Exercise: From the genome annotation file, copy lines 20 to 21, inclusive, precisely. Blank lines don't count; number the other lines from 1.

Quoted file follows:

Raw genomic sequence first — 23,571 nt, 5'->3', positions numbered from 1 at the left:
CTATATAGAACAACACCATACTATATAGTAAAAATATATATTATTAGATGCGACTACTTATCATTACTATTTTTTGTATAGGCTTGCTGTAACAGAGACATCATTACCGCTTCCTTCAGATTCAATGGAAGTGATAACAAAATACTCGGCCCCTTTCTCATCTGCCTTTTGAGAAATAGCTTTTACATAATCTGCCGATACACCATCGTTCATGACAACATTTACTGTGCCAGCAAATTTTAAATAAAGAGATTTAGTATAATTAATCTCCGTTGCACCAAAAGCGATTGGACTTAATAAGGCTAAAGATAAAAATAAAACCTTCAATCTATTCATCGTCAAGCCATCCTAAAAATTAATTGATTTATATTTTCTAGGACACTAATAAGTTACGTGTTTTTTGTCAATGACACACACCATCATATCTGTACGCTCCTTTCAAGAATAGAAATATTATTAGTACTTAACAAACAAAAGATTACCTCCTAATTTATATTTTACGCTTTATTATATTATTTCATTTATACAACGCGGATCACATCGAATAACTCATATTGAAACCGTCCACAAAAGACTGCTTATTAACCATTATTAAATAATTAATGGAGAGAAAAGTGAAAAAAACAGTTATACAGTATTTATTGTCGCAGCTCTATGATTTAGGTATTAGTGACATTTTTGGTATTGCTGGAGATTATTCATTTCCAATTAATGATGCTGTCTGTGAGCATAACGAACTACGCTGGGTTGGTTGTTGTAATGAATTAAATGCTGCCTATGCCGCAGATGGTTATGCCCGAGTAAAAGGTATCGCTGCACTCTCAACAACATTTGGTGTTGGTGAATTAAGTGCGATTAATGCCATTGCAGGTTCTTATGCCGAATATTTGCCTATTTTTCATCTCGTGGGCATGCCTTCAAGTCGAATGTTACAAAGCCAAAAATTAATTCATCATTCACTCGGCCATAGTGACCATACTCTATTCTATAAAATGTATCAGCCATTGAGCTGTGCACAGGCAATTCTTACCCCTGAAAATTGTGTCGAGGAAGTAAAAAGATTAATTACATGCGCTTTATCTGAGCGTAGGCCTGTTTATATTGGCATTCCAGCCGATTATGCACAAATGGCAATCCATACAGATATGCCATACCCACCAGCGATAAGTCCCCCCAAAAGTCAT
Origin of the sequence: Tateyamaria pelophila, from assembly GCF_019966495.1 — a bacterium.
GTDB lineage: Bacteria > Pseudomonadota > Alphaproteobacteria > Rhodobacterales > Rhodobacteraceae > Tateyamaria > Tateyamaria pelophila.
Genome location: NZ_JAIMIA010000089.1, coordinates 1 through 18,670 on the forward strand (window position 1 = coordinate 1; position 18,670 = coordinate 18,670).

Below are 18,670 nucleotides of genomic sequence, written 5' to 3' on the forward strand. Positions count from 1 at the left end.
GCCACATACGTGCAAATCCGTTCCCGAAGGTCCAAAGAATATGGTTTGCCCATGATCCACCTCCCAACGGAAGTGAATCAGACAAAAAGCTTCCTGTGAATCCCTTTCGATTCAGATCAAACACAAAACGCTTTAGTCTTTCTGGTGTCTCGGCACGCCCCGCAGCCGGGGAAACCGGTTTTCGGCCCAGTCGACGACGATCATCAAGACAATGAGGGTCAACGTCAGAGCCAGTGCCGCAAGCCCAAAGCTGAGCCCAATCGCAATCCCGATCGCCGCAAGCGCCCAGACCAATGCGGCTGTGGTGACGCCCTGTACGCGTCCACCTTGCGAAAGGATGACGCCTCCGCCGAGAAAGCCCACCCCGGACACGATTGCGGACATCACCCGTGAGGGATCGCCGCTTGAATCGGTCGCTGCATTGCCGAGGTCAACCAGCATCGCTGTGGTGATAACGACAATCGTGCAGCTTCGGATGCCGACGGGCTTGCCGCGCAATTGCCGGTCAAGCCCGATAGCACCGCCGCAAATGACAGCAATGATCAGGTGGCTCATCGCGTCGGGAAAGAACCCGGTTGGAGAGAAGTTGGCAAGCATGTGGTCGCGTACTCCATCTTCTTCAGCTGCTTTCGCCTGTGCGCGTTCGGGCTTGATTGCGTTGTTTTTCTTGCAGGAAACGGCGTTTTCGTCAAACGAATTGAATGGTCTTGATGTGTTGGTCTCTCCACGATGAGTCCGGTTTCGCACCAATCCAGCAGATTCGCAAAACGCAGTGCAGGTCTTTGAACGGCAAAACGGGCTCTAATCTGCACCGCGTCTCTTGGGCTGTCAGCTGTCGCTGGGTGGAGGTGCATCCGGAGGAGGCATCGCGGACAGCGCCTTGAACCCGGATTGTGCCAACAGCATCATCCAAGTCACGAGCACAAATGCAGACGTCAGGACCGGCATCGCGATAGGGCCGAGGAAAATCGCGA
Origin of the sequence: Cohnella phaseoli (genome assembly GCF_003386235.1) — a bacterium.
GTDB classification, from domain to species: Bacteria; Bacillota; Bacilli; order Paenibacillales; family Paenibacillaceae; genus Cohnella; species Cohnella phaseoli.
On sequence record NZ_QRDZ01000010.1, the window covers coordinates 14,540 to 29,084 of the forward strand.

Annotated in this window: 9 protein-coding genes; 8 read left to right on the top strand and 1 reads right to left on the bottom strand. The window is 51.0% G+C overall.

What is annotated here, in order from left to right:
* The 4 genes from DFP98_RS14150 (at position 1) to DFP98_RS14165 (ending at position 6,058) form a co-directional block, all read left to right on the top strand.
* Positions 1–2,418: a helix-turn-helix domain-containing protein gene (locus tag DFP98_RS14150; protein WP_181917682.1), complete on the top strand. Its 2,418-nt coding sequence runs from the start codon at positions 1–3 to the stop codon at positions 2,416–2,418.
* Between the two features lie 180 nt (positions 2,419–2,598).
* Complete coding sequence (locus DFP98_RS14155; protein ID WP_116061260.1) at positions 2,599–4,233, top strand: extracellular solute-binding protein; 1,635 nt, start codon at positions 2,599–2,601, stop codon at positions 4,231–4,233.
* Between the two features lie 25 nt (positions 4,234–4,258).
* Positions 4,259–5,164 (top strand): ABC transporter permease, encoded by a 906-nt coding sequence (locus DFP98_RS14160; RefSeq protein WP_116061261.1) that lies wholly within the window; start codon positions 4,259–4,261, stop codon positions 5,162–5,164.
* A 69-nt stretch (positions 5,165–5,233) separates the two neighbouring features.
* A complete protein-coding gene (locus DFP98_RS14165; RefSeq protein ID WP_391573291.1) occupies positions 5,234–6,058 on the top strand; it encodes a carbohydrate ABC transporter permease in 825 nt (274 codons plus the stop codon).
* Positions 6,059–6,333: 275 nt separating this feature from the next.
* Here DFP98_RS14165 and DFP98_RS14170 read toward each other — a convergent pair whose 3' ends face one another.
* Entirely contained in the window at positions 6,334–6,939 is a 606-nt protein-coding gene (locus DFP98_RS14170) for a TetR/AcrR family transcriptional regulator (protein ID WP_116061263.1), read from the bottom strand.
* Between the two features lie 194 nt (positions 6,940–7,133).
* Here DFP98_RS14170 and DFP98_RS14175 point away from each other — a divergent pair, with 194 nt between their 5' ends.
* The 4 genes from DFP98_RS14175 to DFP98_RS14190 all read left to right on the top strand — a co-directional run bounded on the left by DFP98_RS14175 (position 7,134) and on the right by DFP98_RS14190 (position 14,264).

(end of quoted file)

* A complete protein-coding gene (locus DFP98_RS14165; RefSeq protein ID WP_391573291.1) occupies positions 5,234–6,058 on the top strand; it encodes a carbohydrate ABC transporter permease in 825 nt (274 codons plus the stop codon).
* Positions 6,059–6,333: 275 nt separating this feature from the next.